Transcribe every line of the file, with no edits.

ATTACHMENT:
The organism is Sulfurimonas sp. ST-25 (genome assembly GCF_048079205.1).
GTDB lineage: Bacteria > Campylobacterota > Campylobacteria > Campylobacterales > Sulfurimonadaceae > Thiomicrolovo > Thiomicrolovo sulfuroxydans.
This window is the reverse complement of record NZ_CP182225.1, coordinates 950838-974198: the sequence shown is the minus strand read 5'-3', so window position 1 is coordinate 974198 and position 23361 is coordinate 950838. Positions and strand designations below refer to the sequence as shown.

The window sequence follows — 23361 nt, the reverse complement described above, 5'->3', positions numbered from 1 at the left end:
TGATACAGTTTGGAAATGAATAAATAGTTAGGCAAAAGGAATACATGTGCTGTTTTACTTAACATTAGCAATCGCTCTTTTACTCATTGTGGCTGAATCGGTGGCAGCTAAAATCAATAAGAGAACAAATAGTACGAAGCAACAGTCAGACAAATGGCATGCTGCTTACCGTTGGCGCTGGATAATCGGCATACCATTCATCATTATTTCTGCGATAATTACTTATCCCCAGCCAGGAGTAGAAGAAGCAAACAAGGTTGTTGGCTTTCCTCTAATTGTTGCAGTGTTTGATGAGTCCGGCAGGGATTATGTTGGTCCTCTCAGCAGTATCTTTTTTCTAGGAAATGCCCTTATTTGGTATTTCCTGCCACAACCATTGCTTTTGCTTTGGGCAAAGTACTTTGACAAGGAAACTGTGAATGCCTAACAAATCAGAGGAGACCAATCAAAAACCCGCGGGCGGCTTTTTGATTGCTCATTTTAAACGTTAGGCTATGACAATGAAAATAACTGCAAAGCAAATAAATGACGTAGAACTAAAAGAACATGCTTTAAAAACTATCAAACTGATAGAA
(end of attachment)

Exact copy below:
The organism is Sulfurimonas sp. ST-25 (genome assembly GCF_048079205.1).
GTDB lineage: Bacteria > Campylobacterota > Campylobacteria > Campylobacterales > Sulfurimonadaceae > Thiomicrolovo > Thiomicrolovo sulfuroxydans.
This window is the reverse complement of record NZ_CP182225.1, coordinates 950838-974198: the sequence shown is the minus strand read 5'-3', so window position 1 is coordinate 974198 and position 23361 is coordinate 950838. Positions and strand designations below refer to the sequence as shown.

The window sequence follows — 23361 nt, the reverse complement described above, 5'->3', positions numbered from 1 at the left end:
TGATACAGTTTGGAAATGAATAAATAGTTAGGCAAAAGGAATACATGTGCTGTTTTACTTAACATTAGCAATCGCTCTTTTACTCATTGTGGCTGAATCGGTGGCAGCTAAAATCAATAAGAGAACAAATAGTACGAAGCAACAGTCAGACAAATGGCATGCTGCTTACCGTTGGCGCTGGATAATCGGCATACCATTCATCATTATTTCTGCGATAATTACTTATCCCCAGCCAGGAGTAGAAGAAGCAAACAAGGTTGTTGGCTTTCCTCTAATTGTTGCAGTGTTTGATGAGTCCGGCAGGGATTATGTTGGTCCTCTCAGCAGTATCTTTTTTCTAGGAAATGCCCTTATTTGGTATTTCCTGCCACAACCATTGCTTTTGCTTTGGGCAAAGTACTTTGACAAGGAAACTGTGAATGCCTAACAAATCAGAGGAGACCAATCAAAAACCCGCGGGCGGCTTTTTGATTGCTCATTTTAAACGTTAGGCTATGACAATGAAAATAACTGCAAAGCAAATAAATGACGTAGAACTAAAAGAACATGCTTTAAAAACTATCAAACTGATAGAA